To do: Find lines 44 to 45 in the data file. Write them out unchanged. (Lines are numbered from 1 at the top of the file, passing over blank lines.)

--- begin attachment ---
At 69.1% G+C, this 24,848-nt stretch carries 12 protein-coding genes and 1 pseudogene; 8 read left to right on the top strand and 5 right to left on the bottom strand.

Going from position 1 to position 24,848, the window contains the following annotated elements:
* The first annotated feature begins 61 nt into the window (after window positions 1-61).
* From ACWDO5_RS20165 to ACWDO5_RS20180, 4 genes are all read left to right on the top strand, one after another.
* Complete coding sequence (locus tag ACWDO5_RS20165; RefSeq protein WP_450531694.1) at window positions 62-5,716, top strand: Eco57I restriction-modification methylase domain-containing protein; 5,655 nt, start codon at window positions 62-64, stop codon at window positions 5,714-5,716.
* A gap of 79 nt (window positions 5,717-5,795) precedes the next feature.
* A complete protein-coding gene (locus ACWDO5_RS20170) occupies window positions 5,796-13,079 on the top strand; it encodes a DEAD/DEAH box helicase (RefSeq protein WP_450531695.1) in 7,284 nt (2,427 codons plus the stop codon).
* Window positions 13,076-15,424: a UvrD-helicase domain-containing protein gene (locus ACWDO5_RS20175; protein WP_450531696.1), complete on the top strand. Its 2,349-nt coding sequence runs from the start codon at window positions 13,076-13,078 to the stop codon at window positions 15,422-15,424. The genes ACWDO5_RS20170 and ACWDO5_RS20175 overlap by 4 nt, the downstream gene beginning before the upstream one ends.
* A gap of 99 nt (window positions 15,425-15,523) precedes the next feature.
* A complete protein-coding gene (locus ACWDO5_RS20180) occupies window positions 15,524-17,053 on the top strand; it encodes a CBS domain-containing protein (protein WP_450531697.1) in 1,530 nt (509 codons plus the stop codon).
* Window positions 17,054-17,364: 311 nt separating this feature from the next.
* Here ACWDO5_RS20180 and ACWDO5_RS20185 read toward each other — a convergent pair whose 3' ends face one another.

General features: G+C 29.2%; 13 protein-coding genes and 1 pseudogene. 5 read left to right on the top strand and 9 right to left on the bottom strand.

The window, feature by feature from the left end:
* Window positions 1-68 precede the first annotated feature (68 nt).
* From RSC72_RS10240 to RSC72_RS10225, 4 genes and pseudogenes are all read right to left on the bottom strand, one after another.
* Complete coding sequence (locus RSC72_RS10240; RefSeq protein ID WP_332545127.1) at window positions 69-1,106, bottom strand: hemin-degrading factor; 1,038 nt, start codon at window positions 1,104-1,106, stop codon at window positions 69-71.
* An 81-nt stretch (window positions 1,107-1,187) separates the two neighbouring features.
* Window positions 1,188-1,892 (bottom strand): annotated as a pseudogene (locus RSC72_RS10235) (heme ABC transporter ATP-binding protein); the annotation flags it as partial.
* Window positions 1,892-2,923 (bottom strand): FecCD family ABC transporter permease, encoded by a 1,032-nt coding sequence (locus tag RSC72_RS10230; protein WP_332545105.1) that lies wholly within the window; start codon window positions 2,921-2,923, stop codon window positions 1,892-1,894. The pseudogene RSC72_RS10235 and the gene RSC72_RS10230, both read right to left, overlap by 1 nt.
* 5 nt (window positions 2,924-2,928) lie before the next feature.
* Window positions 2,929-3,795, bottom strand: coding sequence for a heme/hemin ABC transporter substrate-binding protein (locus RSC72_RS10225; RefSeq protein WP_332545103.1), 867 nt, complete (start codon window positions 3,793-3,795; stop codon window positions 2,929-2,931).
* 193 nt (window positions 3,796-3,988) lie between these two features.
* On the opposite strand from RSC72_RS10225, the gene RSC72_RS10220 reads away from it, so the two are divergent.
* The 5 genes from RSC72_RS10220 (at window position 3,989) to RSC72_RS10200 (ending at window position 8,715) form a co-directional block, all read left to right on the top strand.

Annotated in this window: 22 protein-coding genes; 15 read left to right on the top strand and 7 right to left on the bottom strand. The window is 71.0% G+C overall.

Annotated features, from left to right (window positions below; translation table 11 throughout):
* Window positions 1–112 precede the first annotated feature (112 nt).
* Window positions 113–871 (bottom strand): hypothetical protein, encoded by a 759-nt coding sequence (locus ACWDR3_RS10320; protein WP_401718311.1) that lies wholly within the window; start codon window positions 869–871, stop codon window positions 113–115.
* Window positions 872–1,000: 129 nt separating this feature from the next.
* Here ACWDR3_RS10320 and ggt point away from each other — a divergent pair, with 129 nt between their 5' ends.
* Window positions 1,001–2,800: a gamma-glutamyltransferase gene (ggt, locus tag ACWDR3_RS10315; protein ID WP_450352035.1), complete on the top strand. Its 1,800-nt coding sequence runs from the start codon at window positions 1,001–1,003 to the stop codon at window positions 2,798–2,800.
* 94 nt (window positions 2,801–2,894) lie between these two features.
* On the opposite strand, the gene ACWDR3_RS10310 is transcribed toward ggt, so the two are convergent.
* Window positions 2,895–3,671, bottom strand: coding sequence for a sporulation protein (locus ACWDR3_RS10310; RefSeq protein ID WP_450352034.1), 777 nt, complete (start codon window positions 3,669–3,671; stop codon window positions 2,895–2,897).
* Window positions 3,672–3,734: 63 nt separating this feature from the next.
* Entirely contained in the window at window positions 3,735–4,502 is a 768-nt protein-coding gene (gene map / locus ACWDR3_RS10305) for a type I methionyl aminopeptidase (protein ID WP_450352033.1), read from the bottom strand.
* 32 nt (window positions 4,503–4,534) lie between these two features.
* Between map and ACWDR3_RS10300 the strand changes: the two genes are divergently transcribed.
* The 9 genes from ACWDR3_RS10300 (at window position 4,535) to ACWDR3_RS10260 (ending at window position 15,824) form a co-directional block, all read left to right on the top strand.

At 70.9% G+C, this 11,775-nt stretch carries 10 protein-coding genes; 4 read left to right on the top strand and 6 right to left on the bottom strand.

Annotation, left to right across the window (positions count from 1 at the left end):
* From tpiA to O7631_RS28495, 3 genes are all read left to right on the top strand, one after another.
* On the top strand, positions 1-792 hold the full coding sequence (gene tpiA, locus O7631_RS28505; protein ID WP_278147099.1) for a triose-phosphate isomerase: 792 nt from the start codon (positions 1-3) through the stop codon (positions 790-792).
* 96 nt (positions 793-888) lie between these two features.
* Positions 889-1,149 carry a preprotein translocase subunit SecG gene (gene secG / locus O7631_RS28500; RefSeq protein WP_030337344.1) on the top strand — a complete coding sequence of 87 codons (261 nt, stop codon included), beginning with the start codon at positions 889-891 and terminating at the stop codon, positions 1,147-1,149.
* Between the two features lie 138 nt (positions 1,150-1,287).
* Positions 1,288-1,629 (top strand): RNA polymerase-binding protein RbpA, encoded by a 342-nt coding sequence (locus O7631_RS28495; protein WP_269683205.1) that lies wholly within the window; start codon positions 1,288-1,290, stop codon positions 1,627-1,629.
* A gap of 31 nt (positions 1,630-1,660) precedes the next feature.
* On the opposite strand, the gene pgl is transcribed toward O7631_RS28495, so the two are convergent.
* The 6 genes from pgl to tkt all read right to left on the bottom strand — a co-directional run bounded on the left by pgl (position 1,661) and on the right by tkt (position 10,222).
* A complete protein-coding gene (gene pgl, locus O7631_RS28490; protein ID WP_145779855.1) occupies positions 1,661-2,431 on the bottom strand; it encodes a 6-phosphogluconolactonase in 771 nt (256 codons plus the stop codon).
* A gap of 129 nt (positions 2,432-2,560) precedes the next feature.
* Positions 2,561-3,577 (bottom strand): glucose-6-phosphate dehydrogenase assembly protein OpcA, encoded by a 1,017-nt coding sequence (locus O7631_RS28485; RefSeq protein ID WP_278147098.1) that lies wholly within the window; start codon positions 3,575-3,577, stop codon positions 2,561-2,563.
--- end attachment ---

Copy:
* On the top strand, positions 1-792 hold the full coding sequence (gene tpiA, locus O7631_RS28505; protein ID WP_278147099.1) for a triose-phosphate isomerase: 792 nt from the start codon (positions 1-3) through the stop codon (positions 790-792).
* 96 nt (positions 793-888) lie between these two features.